15. PW7, Christopher Shedekho Sachita, said that he attended a meeting on 29.4.2004 at Buyangu where the 1st, 2nd, 3rd and 4th accused persons told the District Commissioner that PW2 was not fit to be a chief and after the meeting, they threatened to take action against the chief, PW2, and on 27.3.2005, he learnt that PW2’s son was burnt.
16. PW8, Christopher Mamba Ingotsi, was allegedly present when an altercation occurred on 9.2.2005 between the 2nd and 3rd accused on one hand and PW2 on the other hand. That the two told PW2, in his presence, that they will still get him and on 27.3.2005, PW8 received a report of the death of PW2’s son.
17. PW9, Josephat Mukhwana, was present during the alleged attack on PW2 and his family, and according to him because it was dark, he was unable to identify any of the attackers. He added that he saw someone cutting PW2 with what looked like a panga. He also saw someone throwing a jerrican into the kitchen and when it exploded, fire erupted in the kitchen and he was burnt on the face and legs.
18. PW10. PC.John Koech, investigated the case and visited the scene and after taking the statements of witnesses, he decided to charge the accused persons with the offence of murder.
19. When they were put on their respective defence, Zablon Musabi Shikunzi denied committing the offence and in a lengthy statement in his defence, stated that his family (including PW2) had differences with the 2nd-5th accused persons because PW2, his brother, had become the area chief. That on 26.3.2005, he was abducted by his co-accused who tied him up and some strangers were left to guard him. His co-accused then proceeded to PW2’s home and he managed to escape and went into hiding. He was arrested the next day and later charged.
20. The 2nd accused, Joseph Indeche, denied the offence and stated that on 26.3.2005, he had driven his matatu to Kitale twice as he did on most days and then went home at 5 p.m. He never left his house the whole night. He blamed his differences with PW2 for his arrest. His witnesses, John Ligale Aburilli and Damaris Sambula confirmed that he was with them at his house up-to 9.30p.m on the material night.
21. Joshua Mboya, the 3rd accused stated that he was at “A-Z Bar” in Lubao on the material day and went home at 10p.m. He denied the offence and his witness, Laban Milimo confirmed his evidence in that regard.
22.The 4th accused, Pius Limumba Mutoka, said that on the material night, he was at home and slept at 9.30 p.m. He denied the offence.
24. I have taken account of the following issues;
i. I never recorded the evidence of all the prosecution witnesses and I only took the evidence tendered by the defence and conducted the summing up to the Assessors (G.B.M. Kariuki J. heard the case for the State).
ii. The Assessors who remained in the case and who heard all the evidence on record, returned a finding of “guilty” against all the accused persons.
25. What is my opinion in this matter;
Firstly, from the evidence of PW2, and PW3 as well as PW9, on the material night they were seated in the kitchen when they were attacked by persons who threw jerricans with an inflammable substance and which caught fire on landing. That evidence, consistent as it was, was later corroborated by PW5 who produced photographs of the scene as well as PW4 who was one of the first persons at the scene.
27. I believe the evidence of all the witnesses mentioned and in respect of the two issues that I have isolated above.
28. Thirdly, the only issue that I need to address is whether it was the accused persons, who, jointly and in an orchestrated attempt at causing injury to PW2, ended up burning a kitchen in which the deceased was and later died of those burns. To address that issue, I must necessarily start by focusing on the issue of recognition and/or identification of the accused persons by PW2, PW3 and PW4.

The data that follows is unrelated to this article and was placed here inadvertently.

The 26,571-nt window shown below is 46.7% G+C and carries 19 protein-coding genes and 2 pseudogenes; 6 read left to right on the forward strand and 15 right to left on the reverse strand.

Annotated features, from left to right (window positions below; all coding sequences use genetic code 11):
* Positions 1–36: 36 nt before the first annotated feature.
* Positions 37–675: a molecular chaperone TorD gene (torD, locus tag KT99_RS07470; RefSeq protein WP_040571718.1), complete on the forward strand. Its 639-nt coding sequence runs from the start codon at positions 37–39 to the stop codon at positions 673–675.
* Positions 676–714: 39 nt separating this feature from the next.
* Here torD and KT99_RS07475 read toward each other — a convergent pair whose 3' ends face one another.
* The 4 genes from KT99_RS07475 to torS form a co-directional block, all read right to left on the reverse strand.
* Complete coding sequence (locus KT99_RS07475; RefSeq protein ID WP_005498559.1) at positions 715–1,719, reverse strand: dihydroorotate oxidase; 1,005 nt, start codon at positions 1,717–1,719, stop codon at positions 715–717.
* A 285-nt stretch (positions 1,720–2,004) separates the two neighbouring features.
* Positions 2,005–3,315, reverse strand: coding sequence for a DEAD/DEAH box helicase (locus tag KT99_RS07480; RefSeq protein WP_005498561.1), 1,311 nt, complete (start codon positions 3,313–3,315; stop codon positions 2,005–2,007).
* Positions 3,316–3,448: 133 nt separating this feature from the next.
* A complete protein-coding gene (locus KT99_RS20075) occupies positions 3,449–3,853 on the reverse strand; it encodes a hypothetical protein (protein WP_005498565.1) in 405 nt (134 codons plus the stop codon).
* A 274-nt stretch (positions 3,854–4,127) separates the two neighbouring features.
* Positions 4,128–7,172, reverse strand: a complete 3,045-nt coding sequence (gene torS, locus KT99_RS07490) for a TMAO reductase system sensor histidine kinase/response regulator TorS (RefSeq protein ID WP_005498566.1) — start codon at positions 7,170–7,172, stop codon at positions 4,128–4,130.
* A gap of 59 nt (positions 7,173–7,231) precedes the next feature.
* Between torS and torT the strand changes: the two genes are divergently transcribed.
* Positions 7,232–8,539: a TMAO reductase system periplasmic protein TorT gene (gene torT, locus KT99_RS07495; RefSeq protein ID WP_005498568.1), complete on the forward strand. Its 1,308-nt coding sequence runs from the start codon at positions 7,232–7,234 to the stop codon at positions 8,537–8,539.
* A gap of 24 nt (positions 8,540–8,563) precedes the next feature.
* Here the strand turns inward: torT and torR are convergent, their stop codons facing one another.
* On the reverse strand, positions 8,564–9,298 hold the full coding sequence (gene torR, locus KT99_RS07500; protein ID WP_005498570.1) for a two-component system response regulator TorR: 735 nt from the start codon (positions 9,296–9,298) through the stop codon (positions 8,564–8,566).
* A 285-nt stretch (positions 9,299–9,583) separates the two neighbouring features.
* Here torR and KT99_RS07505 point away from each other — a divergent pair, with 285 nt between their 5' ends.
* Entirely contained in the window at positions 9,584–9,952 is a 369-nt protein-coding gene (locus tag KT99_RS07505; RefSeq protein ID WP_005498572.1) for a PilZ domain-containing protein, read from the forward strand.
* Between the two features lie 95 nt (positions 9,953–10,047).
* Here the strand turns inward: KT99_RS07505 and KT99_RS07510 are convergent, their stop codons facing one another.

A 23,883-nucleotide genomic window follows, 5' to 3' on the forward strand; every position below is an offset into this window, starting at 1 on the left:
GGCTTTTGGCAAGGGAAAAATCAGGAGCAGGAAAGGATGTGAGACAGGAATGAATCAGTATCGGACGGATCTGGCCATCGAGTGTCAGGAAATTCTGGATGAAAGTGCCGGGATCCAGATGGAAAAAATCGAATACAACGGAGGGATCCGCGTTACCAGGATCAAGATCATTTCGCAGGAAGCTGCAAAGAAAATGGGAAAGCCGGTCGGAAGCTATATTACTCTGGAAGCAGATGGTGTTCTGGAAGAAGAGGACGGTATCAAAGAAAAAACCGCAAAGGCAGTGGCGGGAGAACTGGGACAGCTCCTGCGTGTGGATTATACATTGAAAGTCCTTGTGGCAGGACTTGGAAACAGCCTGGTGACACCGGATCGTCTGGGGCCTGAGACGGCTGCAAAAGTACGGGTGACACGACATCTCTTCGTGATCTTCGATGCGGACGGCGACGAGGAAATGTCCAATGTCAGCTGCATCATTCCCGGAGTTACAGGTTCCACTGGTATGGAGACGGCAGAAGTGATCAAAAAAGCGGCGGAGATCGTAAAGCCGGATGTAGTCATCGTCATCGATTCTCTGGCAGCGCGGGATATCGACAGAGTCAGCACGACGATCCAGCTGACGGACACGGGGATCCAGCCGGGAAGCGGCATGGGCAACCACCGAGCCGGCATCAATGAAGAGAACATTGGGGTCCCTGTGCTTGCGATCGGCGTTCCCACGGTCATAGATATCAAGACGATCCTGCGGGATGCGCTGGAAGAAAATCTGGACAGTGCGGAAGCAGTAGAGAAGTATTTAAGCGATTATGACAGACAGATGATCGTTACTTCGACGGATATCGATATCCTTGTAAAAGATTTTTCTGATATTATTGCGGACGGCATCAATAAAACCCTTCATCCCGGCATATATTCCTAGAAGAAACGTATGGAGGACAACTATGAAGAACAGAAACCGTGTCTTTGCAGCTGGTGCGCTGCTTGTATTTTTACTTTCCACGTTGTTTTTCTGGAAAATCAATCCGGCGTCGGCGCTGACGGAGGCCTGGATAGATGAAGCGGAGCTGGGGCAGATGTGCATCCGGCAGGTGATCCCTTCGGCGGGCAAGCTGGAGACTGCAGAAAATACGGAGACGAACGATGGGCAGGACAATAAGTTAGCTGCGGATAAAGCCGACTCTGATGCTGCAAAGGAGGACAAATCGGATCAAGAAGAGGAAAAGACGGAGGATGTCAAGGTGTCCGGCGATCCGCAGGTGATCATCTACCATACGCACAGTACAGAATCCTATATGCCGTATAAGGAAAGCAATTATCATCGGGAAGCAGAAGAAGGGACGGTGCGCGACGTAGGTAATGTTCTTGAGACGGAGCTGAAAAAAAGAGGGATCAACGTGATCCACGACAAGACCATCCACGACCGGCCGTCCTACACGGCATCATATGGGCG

29. From the evidence of the three witnesses above, the accused persons were previously known to them either as a close relative (in the case of the 1st accused) or as neighbours (in the case of the rest). PW 2 was also the area chief and there is no doubt that he knew those in his area of jurisdiction.
30. In any incident like the present one, what matters is whether the witnesses were able, at night, and in the bizarre circumstances of this case, to recognize people they primarily knew. The proof of the offence will stand or fall on that one issue.
32. In the instant case, PW2 and PW3 had light in the kitchen and their evidence that there was bright moonlight was amply corroborated by PW4 who recognized the 1st, 2nd and 3rd accused persons at a separate spot. It is very instructive also that both PW2 and PW3 were able to state what each of the three accused persons were doing during the incident and PW4 had the added advantage of giving evidence of voice recognition. I have said elsewhere that he had known the accused persons very well and so that evidence is not misplaced – see Choge Vs R  KLR.
33. I am satisfied that each of the five accused persons were recognized at the scene and the circumstances were favourable for the witnesses to do so.
34. Has malice aforethought been proved? S.206 of the Penal Code provides as follows:
S.26. Malice aforethought shall be deemed to be established by evidence proving any one or more of the following circumstances;-
(a) an intention to cause the death of or to do grievous harm to any person, whether that person is the person actually killed or not;
(b) knowledge that the act or omission causing death will probably cause the death of or grievous harm to some person whether that person is the person actually killed or not, although such knowledge is accompanied by indifference whether death or grievous bodily harm is caused or not, or by a wish that it may be caused;
(c) an intent to commit a felony;
(d) an intention by the act or omission to facilitate the flight or escape from custody of any person who has committed or attempted to commit a felony.
35. When persons conspire to hurt PW2 and instead end up hurting the deceased, malice aforethought is clearly proved and so compiled with the actions elsewhere above enumerated, the charge of murder as set out above was proved beyond reasonable doubt and I so find. I wholly agree with the Assessors in that regard.
36. Regarding their respective defences, once I have placed them squarely at the scene, and I have done so, neither the 1st accused’s fantastic story against his co-accused or the alibi defences by the rest can be taken seriously. The overwhelming evidence against them is far too strong. I will dismiss these defences as afterthoughts.